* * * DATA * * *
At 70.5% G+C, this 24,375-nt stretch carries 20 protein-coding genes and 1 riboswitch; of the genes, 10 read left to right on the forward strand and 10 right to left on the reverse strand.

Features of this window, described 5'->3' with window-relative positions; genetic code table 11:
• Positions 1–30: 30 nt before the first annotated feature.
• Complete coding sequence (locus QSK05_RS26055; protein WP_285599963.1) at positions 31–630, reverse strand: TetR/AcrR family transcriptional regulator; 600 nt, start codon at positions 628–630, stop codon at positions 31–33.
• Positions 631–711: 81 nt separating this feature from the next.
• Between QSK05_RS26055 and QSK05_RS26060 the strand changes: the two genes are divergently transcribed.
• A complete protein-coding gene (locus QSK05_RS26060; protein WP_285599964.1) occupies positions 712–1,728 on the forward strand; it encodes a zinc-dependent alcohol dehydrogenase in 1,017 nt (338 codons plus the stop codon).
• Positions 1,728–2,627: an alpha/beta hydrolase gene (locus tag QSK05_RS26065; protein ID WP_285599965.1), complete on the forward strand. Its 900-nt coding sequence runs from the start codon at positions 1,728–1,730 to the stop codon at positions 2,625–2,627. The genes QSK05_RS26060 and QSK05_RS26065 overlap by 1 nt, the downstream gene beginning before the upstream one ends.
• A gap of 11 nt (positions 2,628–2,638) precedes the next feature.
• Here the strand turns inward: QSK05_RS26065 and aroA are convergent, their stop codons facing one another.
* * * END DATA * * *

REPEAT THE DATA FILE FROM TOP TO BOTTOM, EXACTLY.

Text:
At 70.5% G+C, this 24,375-nt stretch carries 20 protein-coding genes and 1 riboswitch; of the genes, 10 read left to right on the forward strand and 10 right to left on the reverse strand.

Features of this window, described 5'->3' with window-relative positions; genetic code table 11:
• Positions 1–30: 30 nt before the first annotated feature.
• Complete coding sequence (locus QSK05_RS26055; protein WP_285599963.1) at positions 31–630, reverse strand: TetR/AcrR family transcriptional regulator; 600 nt, start codon at positions 628–630, stop codon at positions 31–33.
• Positions 631–711: 81 nt separating this feature from the next.
• Between QSK05_RS26055 and QSK05_RS26060 the strand changes: the two genes are divergently transcribed.
• A complete protein-coding gene (locus QSK05_RS26060; protein WP_285599964.1) occupies positions 712–1,728 on the forward strand; it encodes a zinc-dependent alcohol dehydrogenase in 1,017 nt (338 codons plus the stop codon).
• Positions 1,728–2,627: an alpha/beta hydrolase gene (locus tag QSK05_RS26065; protein ID WP_285599965.1), complete on the forward strand. Its 900-nt coding sequence runs from the start codon at positions 1,728–1,730 to the stop codon at positions 2,625–2,627. The genes QSK05_RS26060 and QSK05_RS26065 overlap by 1 nt, the downstream gene beginning before the upstream one ends.
• A gap of 11 nt (positions 2,628–2,638) precedes the next feature.
• Here the strand turns inward: QSK05_RS26065 and aroA are convergent, their stop codons facing one another.